Iran warns of 'illegal' US pressure on IAEA after Haley's visit to Vienna

US Ambassador to the UN Nikki Haley (2nd from R) meets with the International Atomic Energy Agency Director General Yukiya Amano in Vienna, Austria, August 23, 2017.

Iran has warned about the consequences of any "illegal" pressure on the UN nuclear agency after US Ambassador to the United Nations Nikki Haley visited Vienna for a possible review of the nuclear agreement with Tehran. 

Iran's permanent mission to the International Atomic Energy Agency (IAEA) issued the warning in a statement on Thursday, a day after Haley met IAEA Director General Yukiya Amano in the Austrian capital. 

The statement said the objectives and the results of Haley’s trip to Vienna “contradict” the Joint Comprehensive Plan of Action (JCPOA) and Resolution 2231, which was adopted on July 20, 2015 to endorse the nuclear deal.

The Islamic Republic, it said, is fully aware of its obligations under the Nuclear Non-Proliferation Treaty (NPT), the Additional Protocol and the JCPOA, and remains committed to their terms.

However, Iran will not allow a specific country to take advantage of the rules for its own political objectives, the statement added.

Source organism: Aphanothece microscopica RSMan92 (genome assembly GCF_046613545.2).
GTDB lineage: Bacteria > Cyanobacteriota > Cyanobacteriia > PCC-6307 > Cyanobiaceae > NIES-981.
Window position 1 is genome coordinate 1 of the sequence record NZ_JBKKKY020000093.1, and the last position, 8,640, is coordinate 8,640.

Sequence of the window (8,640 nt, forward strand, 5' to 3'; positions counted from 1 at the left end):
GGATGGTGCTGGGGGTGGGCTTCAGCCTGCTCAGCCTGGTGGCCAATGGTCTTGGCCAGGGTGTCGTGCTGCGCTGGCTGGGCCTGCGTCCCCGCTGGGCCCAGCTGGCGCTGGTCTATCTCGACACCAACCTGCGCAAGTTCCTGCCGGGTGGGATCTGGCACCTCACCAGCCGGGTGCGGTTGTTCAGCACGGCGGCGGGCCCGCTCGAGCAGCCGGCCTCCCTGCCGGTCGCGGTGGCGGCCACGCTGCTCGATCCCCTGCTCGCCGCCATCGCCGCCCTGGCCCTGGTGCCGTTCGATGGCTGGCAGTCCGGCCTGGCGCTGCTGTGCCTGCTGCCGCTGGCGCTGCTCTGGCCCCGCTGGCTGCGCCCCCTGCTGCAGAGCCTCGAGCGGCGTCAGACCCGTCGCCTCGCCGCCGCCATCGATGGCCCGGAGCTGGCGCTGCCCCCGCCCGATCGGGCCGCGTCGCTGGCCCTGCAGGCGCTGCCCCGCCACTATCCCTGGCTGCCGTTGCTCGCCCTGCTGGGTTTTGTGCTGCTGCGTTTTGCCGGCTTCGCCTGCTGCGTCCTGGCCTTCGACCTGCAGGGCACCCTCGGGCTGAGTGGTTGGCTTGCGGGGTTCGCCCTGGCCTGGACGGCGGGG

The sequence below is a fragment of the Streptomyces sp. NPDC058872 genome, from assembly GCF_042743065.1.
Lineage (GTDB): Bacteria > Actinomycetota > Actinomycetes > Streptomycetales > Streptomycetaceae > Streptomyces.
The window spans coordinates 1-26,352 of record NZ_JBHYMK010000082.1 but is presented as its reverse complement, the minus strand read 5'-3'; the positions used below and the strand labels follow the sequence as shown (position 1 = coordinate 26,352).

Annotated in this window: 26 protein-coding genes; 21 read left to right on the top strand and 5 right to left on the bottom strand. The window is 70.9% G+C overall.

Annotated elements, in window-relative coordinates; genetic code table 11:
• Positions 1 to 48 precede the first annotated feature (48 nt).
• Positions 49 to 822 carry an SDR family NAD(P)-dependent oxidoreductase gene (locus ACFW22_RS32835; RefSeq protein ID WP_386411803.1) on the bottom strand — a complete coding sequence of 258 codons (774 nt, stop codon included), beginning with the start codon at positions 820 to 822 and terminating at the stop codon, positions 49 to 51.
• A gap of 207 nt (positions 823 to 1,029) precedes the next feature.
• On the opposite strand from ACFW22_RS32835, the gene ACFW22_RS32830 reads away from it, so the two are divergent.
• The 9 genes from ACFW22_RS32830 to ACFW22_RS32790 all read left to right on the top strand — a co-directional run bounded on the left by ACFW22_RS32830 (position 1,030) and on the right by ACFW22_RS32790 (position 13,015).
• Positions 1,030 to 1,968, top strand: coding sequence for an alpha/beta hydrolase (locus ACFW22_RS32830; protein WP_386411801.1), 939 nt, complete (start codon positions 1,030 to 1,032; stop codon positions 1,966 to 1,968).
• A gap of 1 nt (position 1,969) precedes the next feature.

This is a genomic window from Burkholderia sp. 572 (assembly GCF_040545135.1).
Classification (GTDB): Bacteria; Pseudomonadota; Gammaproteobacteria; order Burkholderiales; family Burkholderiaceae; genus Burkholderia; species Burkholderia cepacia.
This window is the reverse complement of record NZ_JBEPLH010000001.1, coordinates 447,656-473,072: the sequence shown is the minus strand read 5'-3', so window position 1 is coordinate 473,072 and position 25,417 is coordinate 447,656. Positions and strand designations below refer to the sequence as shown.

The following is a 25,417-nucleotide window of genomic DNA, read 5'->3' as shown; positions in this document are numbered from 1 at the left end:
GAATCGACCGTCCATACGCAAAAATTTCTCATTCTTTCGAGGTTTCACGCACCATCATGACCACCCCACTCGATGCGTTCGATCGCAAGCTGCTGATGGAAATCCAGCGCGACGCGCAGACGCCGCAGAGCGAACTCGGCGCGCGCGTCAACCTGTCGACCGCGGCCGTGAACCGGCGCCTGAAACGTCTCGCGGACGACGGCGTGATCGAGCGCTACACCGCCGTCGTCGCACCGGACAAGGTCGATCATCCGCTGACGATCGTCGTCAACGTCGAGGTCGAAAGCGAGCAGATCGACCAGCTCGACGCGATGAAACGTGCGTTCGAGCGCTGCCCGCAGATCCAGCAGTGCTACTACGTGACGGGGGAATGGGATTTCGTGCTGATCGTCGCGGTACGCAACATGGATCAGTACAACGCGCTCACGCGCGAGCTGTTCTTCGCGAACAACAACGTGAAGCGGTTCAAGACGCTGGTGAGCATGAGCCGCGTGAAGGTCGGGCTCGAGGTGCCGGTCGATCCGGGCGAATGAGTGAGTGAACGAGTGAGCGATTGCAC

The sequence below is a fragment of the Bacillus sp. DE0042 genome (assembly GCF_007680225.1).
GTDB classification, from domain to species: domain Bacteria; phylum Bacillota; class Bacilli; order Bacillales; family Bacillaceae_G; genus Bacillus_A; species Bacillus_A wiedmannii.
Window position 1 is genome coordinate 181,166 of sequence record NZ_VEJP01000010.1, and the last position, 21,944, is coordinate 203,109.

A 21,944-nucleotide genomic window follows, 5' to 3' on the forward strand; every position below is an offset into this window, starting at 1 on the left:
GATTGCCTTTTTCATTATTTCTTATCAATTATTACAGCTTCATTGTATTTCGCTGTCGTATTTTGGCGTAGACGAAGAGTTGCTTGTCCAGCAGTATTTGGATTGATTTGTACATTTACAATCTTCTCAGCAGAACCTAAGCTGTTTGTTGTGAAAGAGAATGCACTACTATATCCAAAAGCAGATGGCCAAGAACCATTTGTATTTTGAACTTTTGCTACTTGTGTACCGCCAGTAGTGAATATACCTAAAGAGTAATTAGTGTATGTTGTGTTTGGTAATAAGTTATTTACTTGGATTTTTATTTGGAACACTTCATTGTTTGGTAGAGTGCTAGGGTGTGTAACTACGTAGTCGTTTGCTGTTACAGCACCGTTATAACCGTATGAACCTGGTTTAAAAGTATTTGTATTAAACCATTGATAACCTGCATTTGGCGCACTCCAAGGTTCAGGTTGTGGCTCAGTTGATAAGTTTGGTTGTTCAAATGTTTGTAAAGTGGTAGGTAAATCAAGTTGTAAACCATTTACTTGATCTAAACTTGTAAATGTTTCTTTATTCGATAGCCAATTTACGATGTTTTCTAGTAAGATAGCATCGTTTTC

Iran, the statement said, expects the IAEA head and its inspectors to perform their tasks regarding the JCPOA with professionalism and honesty. 

Prior to her trip to Vienna, Haley claimed that the visit was a fact-finding mission and part of President Donald Trump's review of the nuclear deal with Tehran.

Washington wants to know if the IAEA plans to inspect Iranian military sites during its verification of Tehran’s compliance with the JCPOA.

The IAEA monitors the technical aspects of the nuclear agreement, which was inked between Iran and the P5+1 countries — namely the US, Russia, China, France, Britain, and Germany — in July 2015 and took effect in January 2016.

Under the deal, limits were put on Iran’s nuclear activities in exchange for the removal of all nuclear-related bans imposed on the Islamic Republic, but the JCPOA does not oblige Iran to open its military sites to inspection.

The IAEA has invariably certified Iran’s commitment to its obligations under the accord but the Trump administration, which took over in January 2017, one year after the JCPOA came into force, has taken a hostile stance toward the deal, repeatedly threatening to tear it up.

Earlier, Iranian Foreign Minister Mohammad Javad Zarif wrote in a letter to the IAEA that Haley's visit undermined "the independence and credibility" of the inspectors and warned the IAEA not to share extra information about the regime's nuclear program.

The trip is aimed at destroying the nuclear deal by raising doubts about the accord’s stability and sustainability, Zarif wrote.

"Any contribution to the destructive approach of the US Administration to undermine ‘successful implementation' of the [nuclear deal], or sharing any information on Iran and its nuclear activities, which is not included in regular updates that Director General provides to the IAEA Board of Governors, with any third party including the US government's envoy will not be in conformity with the above-mentioned provision," he added. 

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